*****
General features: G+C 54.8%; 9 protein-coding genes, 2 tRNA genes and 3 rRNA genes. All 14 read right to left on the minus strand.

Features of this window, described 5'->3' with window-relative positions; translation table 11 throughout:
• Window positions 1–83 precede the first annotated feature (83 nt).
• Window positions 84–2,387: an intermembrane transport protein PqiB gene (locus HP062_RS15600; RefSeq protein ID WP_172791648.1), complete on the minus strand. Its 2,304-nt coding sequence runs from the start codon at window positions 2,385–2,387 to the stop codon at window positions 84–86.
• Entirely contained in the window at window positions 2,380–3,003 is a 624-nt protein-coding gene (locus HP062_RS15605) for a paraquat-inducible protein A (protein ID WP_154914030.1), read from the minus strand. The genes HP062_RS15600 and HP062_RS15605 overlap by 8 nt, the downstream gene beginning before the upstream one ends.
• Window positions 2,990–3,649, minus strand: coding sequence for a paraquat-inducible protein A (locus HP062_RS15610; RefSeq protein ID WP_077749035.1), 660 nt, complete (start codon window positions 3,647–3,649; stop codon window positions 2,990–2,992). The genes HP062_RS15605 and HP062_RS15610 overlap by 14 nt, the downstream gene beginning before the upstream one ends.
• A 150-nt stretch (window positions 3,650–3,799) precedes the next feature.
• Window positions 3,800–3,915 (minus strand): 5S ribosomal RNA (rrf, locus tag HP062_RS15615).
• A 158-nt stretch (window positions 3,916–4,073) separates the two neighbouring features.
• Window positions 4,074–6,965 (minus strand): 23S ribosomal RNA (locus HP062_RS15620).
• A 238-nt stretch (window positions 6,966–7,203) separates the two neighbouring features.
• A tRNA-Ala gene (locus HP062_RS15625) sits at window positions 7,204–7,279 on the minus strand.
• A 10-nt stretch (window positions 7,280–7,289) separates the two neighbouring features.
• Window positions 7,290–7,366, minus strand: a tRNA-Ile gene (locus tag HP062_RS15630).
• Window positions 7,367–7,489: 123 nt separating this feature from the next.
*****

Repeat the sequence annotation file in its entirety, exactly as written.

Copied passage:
General features: G+C 54.8%; 9 protein-coding genes, 2 tRNA genes and 3 rRNA genes. All 14 read right to left on the minus strand.

Features of this window, described 5'->3' with window-relative positions; translation table 11 throughout:
• Window positions 1–83 precede the first annotated feature (83 nt).
• Window positions 84–2,387: an intermembrane transport protein PqiB gene (locus HP062_RS15600; RefSeq protein ID WP_172791648.1), complete on the minus strand. Its 2,304-nt coding sequence runs from the start codon at window positions 2,385–2,387 to the stop codon at window positions 84–86.
• Entirely contained in the window at window positions 2,380–3,003 is a 624-nt protein-coding gene (locus HP062_RS15605) for a paraquat-inducible protein A (protein ID WP_154914030.1), read from the minus strand. The genes HP062_RS15600 and HP062_RS15605 overlap by 8 nt, the downstream gene beginning before the upstream one ends.
• Window positions 2,990–3,649, minus strand: coding sequence for a paraquat-inducible protein A (locus HP062_RS15610; RefSeq protein ID WP_077749035.1), 660 nt, complete (start codon window positions 3,647–3,649; stop codon window positions 2,990–2,992). The genes HP062_RS15605 and HP062_RS15610 overlap by 14 nt, the downstream gene beginning before the upstream one ends.
• A 150-nt stretch (window positions 3,650–3,799) precedes the next feature.
• Window positions 3,800–3,915 (minus strand): 5S ribosomal RNA (rrf, locus tag HP062_RS15615).
• A 158-nt stretch (window positions 3,916–4,073) separates the two neighbouring features.
• Window positions 4,074–6,965 (minus strand): 23S ribosomal RNA (locus HP062_RS15620).
• A 238-nt stretch (window positions 6,966–7,203) separates the two neighbouring features.
• A tRNA-Ala gene (locus HP062_RS15625) sits at window positions 7,204–7,279 on the minus strand.
• A 10-nt stretch (window positions 7,280–7,289) separates the two neighbouring features.
• Window positions 7,290–7,366, minus strand: a tRNA-Ile gene (locus tag HP062_RS15630).
• Window positions 7,367–7,489: 123 nt separating this feature from the next.